ログインしてさらにmixiを楽しもう

コメントを投稿して情報交換!
更新通知を受け取って、最新情報をゲット!

ホーム > コミュニティ > 学問、研究 > 孫崎亨・広原盛明・色平哲郎達見 > トピック一覧 > 【孫崎享のつぶやき】不思議なこ...

孫崎亨・広原盛明・色平哲郎達見コミュの【孫崎享のつぶやき】不思議なことに、元旦、米国での芸術家Nobuho Nagasawaとスカイプで話す。

  • mixiチェック
  • このエントリーをはてなブックマークに追加

コミュ内全体

ジョン・ウェインの死因は癌。ネバダ核実験場風下で『征服者』の撮影。この関係者多く癌で死亡。広瀬隆著『ジョン・ウェインはなぜ死んだか』。彼女は米国で芸術を通じ紹介。大反響。
2019-01-03 12:1010


ART : The Real Death Valley : Nobuho Nagasawa has created 'The Atomic Cowboy'--an exhibition that addresses the fatal consequences of using former atomic test sites as locations for '50s films

In 1954, millionaire entrepreneur and movie producer Howard Hughes embarked on what he envisioned as his cinematic masterpiece. A historical epic based on the life of 13th-Century warrior Genghis Khan, the film was to be called "The Conqueror" and would star American icon John Wayne as the ancient Asian terrorist--a peculiar bit of casting, yes, but Hughes was nothing if not a man of boundless imagination. After hiring actor Dick Powell to direct the picture, Hughes set off with cast and crew for the deserts of Nevada, where the $6-million folly was to be shot.

The disaster that befell the 220 people involved in the making of "The Conqueror" is the subject of "The Atomic Cowboy--The Daze After," an installation by Japanese artist Nobuho Nagasawa on view at the Daniel Saxon Gallery in Hollywood through Feb. 15. As Nagasawa tells it, the filming of "The Conqueror" went relatively well--nothing more occurred than the usual fits of temperament that make movie sets the peculiar playpens they are. No one was disturbed about working in an area of Nevada that had been the site of countless atomic tests.

During the halcyon days of the '50s, the atomic bomb dropped on Hiroshima was widely hailed as the miracle of science that ended World War II. Radiation? Plutonium poisoning? No problem. Just duck under a table and cover your eyes. In fact, everyone felt so secure about atomic energy then that RKO Pictures had six tons of plutonium-laced Utah earth shipped to a Culver City studio for use on a desert set--earth that was later distributed throughout Hollywood.

The gravity of this error in judgment may continue to make itself felt well into the future. What is known thus far is that 91 of the 220 crew members of "The Conqueror" contracted cancer, and the film's stars--John Wayne, Agnes Moorehead, Pedro Armendariz and Susan Hayward--along with director Dick Powell, all died of cancer-related illnesses. Possible victims of the film also include about 300 members of the Shivwit Indian tribe who were employed as extras. Hundreds of other movies--primarily Westerns--were also shot in the region.

The subject of a book published in 1982 by Japanese writer Takashi Hirose, titled "Why John Wayne Died," the scandal surrounding the movies shot in Nevada during the '50s seems to be common knowledge everywhere but in America.

"I found a Danish school textbook titled 'The Downwinders' that deals with this subject," Nagasawa said during an interview at the Saxon gallery, "and Hirose's book is well known in Japan, but when he tried to have it published here he was told it was too sensational. The Atomic Energy Commission refuses to acknowledge any of this, and the Hollywood community also seems to prefer to pretend it never happened.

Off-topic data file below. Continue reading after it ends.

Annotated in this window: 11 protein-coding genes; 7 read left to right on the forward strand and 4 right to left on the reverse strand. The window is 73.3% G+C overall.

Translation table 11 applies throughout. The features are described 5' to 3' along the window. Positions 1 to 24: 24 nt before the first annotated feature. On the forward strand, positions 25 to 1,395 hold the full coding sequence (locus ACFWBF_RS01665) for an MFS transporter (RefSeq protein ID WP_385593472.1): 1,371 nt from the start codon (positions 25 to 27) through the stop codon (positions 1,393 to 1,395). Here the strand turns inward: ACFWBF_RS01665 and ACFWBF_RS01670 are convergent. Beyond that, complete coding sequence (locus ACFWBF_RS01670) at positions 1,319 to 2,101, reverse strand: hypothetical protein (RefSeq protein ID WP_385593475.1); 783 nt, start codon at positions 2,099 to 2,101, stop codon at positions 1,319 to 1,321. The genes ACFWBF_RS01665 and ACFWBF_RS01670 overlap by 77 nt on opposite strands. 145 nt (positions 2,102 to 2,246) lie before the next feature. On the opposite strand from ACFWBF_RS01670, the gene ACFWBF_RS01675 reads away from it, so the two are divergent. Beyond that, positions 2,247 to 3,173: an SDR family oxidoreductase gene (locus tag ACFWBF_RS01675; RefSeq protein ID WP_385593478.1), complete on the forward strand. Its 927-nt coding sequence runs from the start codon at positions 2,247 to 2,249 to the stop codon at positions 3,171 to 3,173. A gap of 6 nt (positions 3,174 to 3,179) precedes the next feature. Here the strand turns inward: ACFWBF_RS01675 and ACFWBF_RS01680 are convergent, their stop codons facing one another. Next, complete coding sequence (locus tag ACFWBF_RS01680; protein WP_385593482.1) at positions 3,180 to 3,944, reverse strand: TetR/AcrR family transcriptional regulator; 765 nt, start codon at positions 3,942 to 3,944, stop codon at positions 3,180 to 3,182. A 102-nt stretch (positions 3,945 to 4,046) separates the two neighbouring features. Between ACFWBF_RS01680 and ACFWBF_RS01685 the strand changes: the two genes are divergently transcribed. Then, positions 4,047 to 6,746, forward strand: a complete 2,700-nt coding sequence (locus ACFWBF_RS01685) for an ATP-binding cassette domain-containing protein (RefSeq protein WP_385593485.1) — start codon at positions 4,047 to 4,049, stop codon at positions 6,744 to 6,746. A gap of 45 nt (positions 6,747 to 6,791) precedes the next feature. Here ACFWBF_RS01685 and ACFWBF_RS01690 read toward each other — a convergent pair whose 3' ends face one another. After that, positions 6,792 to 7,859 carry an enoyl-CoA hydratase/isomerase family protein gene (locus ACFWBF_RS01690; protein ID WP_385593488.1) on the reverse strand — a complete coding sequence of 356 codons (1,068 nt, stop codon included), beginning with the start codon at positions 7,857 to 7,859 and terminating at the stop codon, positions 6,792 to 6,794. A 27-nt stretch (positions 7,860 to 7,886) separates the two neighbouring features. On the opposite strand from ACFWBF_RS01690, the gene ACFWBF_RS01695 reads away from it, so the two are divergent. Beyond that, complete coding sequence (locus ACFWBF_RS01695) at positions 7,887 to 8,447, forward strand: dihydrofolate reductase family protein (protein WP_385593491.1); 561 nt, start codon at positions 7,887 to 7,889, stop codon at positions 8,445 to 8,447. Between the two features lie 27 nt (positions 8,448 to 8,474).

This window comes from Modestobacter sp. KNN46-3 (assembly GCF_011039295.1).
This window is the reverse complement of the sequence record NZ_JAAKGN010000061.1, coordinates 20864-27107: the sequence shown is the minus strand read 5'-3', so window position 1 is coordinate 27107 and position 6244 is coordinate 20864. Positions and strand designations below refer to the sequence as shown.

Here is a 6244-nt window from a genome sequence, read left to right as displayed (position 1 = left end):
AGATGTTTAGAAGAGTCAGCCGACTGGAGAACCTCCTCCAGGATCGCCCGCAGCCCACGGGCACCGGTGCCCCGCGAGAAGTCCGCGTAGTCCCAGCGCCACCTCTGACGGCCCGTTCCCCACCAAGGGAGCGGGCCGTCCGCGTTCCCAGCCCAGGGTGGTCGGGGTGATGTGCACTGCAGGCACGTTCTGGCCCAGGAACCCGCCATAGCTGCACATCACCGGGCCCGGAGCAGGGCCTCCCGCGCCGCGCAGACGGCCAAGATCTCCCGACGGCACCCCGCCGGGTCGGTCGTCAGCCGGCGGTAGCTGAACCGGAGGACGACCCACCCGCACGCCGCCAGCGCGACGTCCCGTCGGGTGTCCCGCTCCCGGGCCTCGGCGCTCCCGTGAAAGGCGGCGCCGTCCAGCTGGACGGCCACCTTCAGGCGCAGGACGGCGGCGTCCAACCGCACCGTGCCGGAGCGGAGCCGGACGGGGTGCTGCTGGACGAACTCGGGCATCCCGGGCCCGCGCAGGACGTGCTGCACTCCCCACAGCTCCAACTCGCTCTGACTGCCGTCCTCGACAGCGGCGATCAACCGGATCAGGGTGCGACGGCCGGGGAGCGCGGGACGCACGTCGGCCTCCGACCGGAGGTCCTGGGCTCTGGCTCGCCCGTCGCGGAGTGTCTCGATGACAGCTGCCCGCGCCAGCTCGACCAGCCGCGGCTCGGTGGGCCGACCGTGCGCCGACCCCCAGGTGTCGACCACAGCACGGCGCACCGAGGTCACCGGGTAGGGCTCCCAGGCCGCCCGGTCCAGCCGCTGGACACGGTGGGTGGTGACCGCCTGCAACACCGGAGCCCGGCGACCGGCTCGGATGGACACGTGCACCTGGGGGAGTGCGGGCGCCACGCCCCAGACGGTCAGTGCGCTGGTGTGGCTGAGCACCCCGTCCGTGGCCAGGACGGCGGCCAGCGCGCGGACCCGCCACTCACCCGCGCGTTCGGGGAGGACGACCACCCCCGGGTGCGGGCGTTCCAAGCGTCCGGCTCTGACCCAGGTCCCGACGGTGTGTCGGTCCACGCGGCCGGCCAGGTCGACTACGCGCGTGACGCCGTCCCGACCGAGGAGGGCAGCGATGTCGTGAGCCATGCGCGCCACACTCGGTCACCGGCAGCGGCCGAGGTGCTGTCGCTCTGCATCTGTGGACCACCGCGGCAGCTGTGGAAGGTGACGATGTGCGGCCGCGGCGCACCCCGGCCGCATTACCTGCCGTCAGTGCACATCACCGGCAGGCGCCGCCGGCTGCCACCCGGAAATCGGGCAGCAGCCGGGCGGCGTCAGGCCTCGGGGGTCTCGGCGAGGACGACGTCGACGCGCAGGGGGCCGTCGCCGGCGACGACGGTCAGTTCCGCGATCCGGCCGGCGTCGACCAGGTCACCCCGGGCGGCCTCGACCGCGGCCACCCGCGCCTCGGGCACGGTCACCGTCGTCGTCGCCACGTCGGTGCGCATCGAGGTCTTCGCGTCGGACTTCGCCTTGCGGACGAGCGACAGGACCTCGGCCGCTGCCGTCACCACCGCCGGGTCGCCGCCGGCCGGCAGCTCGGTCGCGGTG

"This story is included in a book called 'Hollywood Hall of Shame' that deals with various movie-related fiascoes, but basically it's been completely covered up. The stars of 'The Conqueror' were all heavy smokers and their deaths were widely attributed to smoking. However, the children of Dick Powell, John Wayne and Susan Hayward are convinced the atomic tests killed their parents, and in 1980 they gathered together at the site to commemorate their deaths." (This is the same region examined in the recently published book "Bravo 20," photographer Richard Misrach's frighteningly powerful visual essay on the grim aftermath of the tests).

Nagasawa's inquiry into the deadly legacy of the atomic tests is a sprawling mixed-media installation that winds through all three gallery viewing areas and onto an exterior garden space where she's erected a structure that's a hybrid of a greenhouse and a fallout shelter.

Featured in the piece are photographic portraits of 45 stars whose deaths could be linked to the atomic tests. Using information culled from a book titled "Who Was Who in Hollywood" that lists the cause of death of Hollywood figures, Nagasawa charted deaths dating from the '50s through the present (the first atomic test was conducted at Los Alamos, N.M., in 1945). Her piece also includes documentation of dates and locations where tests were conducted, and a refrigerator rigged with speakers playing cowboy music and filled with motorized red sand that shifts in explosive waves.

"I find this episode in history more horrifying than the tragedy at Hiroshima because these tests were shrouded in lies and the government was aware of the danger," says Nagasawa, whose family was not directly affected by the atomic bombings at Hiroshima or Nagasaki. "The term downwinder , coined in connection with the tests, refers to the fact that the blasts were only detonated when the wind blew east, away from the moneymaking cities of Las Vegas and California, and towards Utah and northern Arizona, which are primarily inhabited by Mormons and American Indians."
(出典:http://articles.latimes.com/1992-01-19/entertainment/ca-573_1_atomic-cowboy

コメント(3)

すーちゃんさん

どうもありがとうございます。
私は辞書を見ないと正確な意味がわからず、そのまま転載しました。
m(_ _)m (^^;)
>>[1] アメリカとは、恐ろしい国です。広島長崎の実験のあとも、このネバダや太平洋で実験を続け、こんな悲劇をもたらしているのです。
>>[2]
ええ。冷戦に敗けたソ連とアメリカ。
アメリカも支配層は恐ろしさをたっぷりもってますね。

ログインすると、みんなのコメントがもっと見れるよ

mixiユーザー
ログインしてコメントしよう!

孫崎亨・広原盛明・色平哲郎達見 更新情報

孫崎亨・広原盛明・色平哲郎達見のメンバーはこんなコミュニティにも参加しています

星印の数は、共通して参加しているメンバーが多いほど増えます。

人気コミュニティランキング

mixiチケット決済